Faculty Fights For New Parents' Time Off

By
Alexandra Milne

Dateline
Updated Mon, Apr 9, 2012 10:49 am

Ohio University faculty and staff on the Parental Leave Task Force gathered Wednesday to illicit their thoughts and opinions on OU's parental leave policy. 

Pam Benoit, OU provost, appointed the specialized task force a few months ago to address the current parental leave time policies at OU. 

The university's current policy follows the Family and Medical Leave Act’s bare minimum standard, offering the faculty member 12 weeks of unpaid leave.

The new task force’s goal is to formulate a consistent, easily accessible and cost efficient policy, which strives to benefit the parents that are out with reasonable pay. 

“We need are trying to work with the university and gather information on budgets within departments to see what is realistic.  We need to change the climate of parental leave so it’s expected and so that our staff can still survive on some sort of salary,” said Parental Task Force member Eleni Zulia.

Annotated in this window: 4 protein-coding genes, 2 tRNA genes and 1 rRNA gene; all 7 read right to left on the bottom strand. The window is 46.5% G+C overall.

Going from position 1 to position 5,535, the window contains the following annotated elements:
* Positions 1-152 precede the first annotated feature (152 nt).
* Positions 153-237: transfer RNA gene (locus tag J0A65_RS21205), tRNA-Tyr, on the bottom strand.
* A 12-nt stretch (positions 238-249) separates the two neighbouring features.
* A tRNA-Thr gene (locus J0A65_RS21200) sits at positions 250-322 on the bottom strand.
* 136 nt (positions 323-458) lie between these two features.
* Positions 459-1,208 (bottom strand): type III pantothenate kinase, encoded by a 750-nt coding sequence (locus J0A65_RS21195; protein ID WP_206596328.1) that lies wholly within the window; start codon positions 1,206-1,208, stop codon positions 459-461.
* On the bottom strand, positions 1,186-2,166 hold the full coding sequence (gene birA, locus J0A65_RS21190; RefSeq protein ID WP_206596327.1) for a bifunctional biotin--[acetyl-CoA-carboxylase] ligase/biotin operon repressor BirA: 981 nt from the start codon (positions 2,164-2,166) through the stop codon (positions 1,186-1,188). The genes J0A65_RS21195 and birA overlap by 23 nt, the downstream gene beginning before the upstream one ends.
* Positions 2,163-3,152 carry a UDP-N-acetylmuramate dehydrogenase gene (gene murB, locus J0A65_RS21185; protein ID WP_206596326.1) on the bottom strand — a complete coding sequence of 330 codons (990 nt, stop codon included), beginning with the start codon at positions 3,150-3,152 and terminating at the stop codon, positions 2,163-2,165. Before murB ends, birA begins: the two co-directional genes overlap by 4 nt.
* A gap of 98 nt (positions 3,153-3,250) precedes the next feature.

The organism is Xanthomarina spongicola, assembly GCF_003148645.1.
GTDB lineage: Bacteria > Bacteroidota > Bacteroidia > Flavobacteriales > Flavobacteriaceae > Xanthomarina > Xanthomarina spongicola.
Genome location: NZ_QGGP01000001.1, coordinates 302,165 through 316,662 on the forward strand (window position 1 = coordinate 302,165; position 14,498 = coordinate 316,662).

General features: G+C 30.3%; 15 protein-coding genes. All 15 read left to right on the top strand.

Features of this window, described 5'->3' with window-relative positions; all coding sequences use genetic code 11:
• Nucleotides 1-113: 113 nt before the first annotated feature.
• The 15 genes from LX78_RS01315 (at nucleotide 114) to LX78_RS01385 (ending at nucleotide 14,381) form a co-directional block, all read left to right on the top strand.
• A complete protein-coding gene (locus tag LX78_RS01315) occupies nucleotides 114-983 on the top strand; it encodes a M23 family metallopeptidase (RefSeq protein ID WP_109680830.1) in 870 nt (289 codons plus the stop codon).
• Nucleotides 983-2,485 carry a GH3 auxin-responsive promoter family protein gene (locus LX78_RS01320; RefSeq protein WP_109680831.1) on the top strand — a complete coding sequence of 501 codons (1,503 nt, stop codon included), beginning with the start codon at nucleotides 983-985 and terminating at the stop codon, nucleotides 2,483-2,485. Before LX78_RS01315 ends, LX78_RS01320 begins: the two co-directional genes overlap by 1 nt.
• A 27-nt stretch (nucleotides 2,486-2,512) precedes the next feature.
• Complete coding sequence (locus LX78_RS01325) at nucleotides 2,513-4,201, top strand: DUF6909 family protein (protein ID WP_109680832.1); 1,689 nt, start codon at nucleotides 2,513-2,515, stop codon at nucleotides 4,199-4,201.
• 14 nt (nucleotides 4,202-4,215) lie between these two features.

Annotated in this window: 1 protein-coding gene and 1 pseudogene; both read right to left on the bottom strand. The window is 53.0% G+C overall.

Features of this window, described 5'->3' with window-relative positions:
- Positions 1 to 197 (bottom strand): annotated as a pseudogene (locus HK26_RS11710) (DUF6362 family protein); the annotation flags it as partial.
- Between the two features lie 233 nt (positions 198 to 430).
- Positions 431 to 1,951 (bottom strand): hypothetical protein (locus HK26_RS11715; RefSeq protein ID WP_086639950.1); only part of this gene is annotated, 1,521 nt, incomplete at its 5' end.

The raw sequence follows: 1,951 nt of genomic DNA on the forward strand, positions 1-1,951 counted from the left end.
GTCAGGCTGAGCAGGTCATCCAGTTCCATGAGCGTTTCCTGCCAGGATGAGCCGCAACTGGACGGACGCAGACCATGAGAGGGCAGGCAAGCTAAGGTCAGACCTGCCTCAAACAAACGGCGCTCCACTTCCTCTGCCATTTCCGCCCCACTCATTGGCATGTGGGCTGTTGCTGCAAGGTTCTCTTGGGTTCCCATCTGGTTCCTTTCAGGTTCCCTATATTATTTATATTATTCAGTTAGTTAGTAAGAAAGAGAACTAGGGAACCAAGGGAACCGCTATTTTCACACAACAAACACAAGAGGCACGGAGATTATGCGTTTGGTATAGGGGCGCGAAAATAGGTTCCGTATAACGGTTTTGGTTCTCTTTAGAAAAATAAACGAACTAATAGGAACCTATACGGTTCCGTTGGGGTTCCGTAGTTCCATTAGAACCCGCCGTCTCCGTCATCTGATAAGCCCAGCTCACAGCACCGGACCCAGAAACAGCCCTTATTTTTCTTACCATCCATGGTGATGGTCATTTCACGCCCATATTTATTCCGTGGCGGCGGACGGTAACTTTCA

The faculty and staff on the task force were primarily concerned about money. Many departments can’t afford to pay someone who isn’t working along with a replacement. 

Audience members questioned who the parental leave policy will apply to.

While the policy applies to faculty, staff and graduate students, some question if undergraduate students can take advantage of the policy too.

“If both parents work for the university and have a child, do they both get the benefits at the same time?” asked Physics Professor Daniel Phillips.

Multiple people in the audience commented on student scheduling and teaching. 

Professors were concerned about who would take over the classes of faculty who go on parental leave mid-semester.

While some questions still remain to be answered, the Parental Leave Task Force and Benoit will revise their recommendations according to the feedback they receive and prepare a revised report. 

After the report is perfected, the provost will move forward by proposing it to OU President Roderick McDavis, who could adopt it as a university policy.

Until then, the task force’s report will consist of recommendations for departments to use.

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